Columbus Businessman Pleads Guilty to Possessing Child Sexual Abuse Material
For Immediate Release
U.S. Attorney's Office, Middle District of Georgia
COLUMBUS, Ga. –A Columbus, Georgia, resident admitted to possessing child sexual abuse material (CSAM) and faces a maximum of 20 years in prison resulting from an investigation by GBI.
Edward Sprouse Boyd, Sr., 49, pleaded guilty to one count of possession of child pornography before U.S. District Judge Clay Land on Oct. 24. Boyd faces a maximum sentence of 20 years in prison to be followed by a maximum lifetime of supervised release and a $250,000 fine. In addition, Boyd will have to register as a sex offender upon release from federal prison. Sentencing is scheduled for Jan. 23, 2024. The defendant is not eligible for parole.
“Our office will hold accountable those who possess, distribute or create child sexual assault material, content which profoundly harms kids,” said U.S. Attorney Peter D. Leary. “I want to commend the GBI for their dedicated and ceaseless efforts to protect children and bring predators to justice.”
“This case serves as a strong reminder of our commitment to protecting children from the atrocities of child sexual abuse. These acts against innocent children will not be tolerated in any capacity and our Child Exploitation & Computer Crimes Unit will continue to work with our local, state and federal partners for the protection of our children,” said GBI Director Chris Hosey.
According to court documents and evidence, the social media platform MeWe submitted several cybertips to the National Center for Missing and Exploited Children (NCMEC) concerning uploads of suspected child sexual assault material (also known as child pornography). The matter was referred to GBI, which determined that the user of the MeWe account was Boyd. A search of Boyd’s MeWe account uncovered CSAM material, including images of fully nude minor females around the age of puberty with their breasts and vaginas exposed, as well as child-centric sexually explicit chats with other users.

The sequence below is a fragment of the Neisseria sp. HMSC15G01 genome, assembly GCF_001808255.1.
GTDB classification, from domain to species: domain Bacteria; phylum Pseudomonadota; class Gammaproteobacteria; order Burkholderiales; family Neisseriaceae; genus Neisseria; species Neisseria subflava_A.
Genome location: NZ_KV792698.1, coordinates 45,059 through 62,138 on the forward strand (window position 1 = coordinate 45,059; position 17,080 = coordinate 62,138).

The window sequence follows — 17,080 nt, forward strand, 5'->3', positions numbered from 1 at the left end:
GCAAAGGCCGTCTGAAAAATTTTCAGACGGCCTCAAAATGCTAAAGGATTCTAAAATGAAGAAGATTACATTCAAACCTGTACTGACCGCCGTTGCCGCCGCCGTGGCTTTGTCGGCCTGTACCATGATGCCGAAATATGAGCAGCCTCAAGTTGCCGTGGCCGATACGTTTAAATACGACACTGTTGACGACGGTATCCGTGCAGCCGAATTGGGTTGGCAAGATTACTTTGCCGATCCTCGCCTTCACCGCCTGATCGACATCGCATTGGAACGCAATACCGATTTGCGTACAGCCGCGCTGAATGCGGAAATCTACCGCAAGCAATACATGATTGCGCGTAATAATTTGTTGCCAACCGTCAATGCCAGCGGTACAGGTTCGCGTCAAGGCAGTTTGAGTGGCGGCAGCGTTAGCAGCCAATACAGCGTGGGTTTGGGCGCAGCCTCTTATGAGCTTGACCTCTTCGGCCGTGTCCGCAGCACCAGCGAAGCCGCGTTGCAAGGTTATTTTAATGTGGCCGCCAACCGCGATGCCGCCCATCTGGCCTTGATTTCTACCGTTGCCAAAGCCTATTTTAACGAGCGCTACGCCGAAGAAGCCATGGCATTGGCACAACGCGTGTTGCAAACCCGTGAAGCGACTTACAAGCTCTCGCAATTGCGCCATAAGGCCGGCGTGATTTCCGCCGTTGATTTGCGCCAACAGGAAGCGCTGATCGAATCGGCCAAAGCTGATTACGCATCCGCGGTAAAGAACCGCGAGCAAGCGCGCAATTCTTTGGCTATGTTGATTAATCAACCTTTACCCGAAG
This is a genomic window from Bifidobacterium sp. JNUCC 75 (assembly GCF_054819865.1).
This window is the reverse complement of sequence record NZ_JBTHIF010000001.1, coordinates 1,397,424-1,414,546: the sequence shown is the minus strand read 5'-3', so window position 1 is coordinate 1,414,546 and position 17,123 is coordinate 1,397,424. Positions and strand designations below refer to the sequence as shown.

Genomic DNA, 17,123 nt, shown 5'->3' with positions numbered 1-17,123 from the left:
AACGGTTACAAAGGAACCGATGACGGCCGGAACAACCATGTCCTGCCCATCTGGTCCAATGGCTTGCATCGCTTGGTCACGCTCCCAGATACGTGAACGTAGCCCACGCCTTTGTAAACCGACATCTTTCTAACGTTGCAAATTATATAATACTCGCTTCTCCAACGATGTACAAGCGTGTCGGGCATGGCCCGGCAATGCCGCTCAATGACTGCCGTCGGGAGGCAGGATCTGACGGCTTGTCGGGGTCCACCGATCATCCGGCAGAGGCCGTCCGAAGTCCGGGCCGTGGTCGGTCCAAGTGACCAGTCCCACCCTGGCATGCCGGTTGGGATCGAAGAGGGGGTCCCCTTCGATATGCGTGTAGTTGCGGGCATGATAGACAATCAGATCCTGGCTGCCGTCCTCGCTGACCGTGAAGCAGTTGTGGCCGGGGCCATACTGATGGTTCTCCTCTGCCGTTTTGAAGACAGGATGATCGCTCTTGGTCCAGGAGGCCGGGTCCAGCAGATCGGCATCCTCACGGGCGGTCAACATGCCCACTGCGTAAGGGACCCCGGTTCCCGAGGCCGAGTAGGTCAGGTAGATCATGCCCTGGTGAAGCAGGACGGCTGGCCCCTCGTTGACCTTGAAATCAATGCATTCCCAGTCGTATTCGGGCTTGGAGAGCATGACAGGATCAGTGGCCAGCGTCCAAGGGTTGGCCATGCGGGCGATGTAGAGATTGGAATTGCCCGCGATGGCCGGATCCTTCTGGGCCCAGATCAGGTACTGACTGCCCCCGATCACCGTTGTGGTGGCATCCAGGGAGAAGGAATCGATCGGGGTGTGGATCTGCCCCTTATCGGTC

A search warrant was executed at Boyd’s home on Aug. 20, 2020. Eighteen electronic devices were seized during the execution of the warrant, to include a cell phone belonging to Boyd. A forensic examination of his cell phone revealed that it contained 5,047 images and 1,157 videos categorized as child abuse material plus 10,643 images and 1,013 videos categorized as child exploitative/age difficult. The images and videos were submitted by the GBI to the NCMEC to both confirm any previously identified minor victims and to enter any unidentified minor victims into their database for possible future identification. The NCMEC identified 125 image files and 30 video files, spanning 82 series.
This case was brought as part of Project Safe Childhood, a nationwide initiative to combat the growing epidemic of child sexual exploitation and abuse, launched in May 2006 by the Department of Justice. Led by the U.S. Attorneys’ Offices and the DOJ’s Child Exploitation and Obscenity Section, Project Safe Childhood marshals federal, state and local resources to locate, apprehend and prosecute individuals who exploit children, as well as identify and rescue victims. For more information about Project Safe Childhood, please visit www.projectsafechildhood.gov.
The case was investigated by the GBI, with assistance from the National Center for Missing and Exploited Children.
Assistant U.S. Attorney Crawford Seals is prosecuting the case for the Government.
Updated October 25, 2023
Project Safe Childhood